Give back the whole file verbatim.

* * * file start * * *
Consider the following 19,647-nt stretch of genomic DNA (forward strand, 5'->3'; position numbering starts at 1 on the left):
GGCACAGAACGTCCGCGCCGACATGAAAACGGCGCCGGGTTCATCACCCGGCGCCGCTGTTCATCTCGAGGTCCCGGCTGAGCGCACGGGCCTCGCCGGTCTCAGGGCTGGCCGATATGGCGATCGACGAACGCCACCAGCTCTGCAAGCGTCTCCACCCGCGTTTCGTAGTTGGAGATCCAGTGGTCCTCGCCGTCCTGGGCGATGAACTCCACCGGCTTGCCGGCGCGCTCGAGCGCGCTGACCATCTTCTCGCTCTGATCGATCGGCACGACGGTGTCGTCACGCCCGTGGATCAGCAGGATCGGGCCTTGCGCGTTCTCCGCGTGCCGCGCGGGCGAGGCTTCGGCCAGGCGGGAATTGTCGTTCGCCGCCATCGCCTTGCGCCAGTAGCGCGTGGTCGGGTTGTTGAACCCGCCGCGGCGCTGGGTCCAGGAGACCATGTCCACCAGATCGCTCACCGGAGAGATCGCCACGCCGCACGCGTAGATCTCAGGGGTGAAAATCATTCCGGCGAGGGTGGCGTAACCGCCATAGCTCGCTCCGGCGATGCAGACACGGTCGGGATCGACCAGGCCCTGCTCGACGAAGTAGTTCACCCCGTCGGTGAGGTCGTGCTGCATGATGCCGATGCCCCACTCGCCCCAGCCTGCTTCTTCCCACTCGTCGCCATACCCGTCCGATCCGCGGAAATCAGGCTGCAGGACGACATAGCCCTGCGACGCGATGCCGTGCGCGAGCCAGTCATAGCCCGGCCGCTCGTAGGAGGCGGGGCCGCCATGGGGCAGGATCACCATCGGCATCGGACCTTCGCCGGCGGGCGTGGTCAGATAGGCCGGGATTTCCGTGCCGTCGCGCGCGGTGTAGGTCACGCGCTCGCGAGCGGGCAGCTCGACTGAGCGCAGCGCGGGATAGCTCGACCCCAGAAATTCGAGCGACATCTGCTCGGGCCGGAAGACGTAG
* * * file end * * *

Consider the following 19,647-nt stretch of genomic DNA (forward strand, 5'->3'; position numbering starts at 1 on the left):
GGCACAGAACGTCCGCGCCGACATGAAAACGGCGCCGGGTTCATCACCCGGCGCCGCTGTTCATCTCGAGGTCCCGGCTGAGCGCACGGGCCTCGCCGGTCTCAGGGCTGGCCGATATGGCGATCGACGAACGCCACCAGCTCTGCAAGCGTCTCCACCCGCGTTTCGTAGTTGGAGATCCAGTGGTCCTCGCCGTCCTGGGCGATGAACTCCACCGGCTTGCCGGCGCGCTCGAGCGCGCTGACCATCTTCTCGCTCTGATCGATCGGCACGACGGTGTCGTCACGCCCGTGGATCAGCAGGATCGGGCCTTGCGCGTTCTCCGCGTGCCGCGCGGGCGAGGCTTCGGCCAGGCGGGAATTGTCGTTCGCCGCCATCGCCTTGCGCCAGTAGCGCGTGGTCGGGTTGTTGAACCCGCCGCGGCGCTGGGTCCAGGAGACCATGTCCACCAGATCGCTCACCGGAGAGATCGCCACGCCGCACGCGTAGATCTCAGGGGTGAAAATCATTCCGGCGAGGGTGGCGTAACCGCCATAGCTCGCTCCGGCGATGCAGACACGGTCGGGATCGACCAGGCCCTGCTCGACGAAGTAGTTCACCCCGTCGGTGAGGTCGTGCTGCATGATGCCGATGCCCCACTCGCCCCAGCCTGCTTCTTCCCACTCGTCGCCATACCCGTCCGATCCGCGGAAATCAGGCTGCAGGACGACATAGCCCTGCGACGCGATGCCGTGCGCGAGCCAGTCATAGCCCGGCCGCTCGTAGGAGGCGGGGCCGCCATGGGGCAGGATCACCATCGGCATCGGACCTTCGCCGGCGGGCGTGGTCAGATAGGCCGGGATTTCCGTGCCGTCGCGCGCGGTGTAGGTCACGCGCTCGCGAGCGGGCAGCTCGACTGAGCGCAGCGCGGGATAGCTCGACCCCAGAAATTCGAGCGACATCTGCTCGGGCCGGAAGACGTAG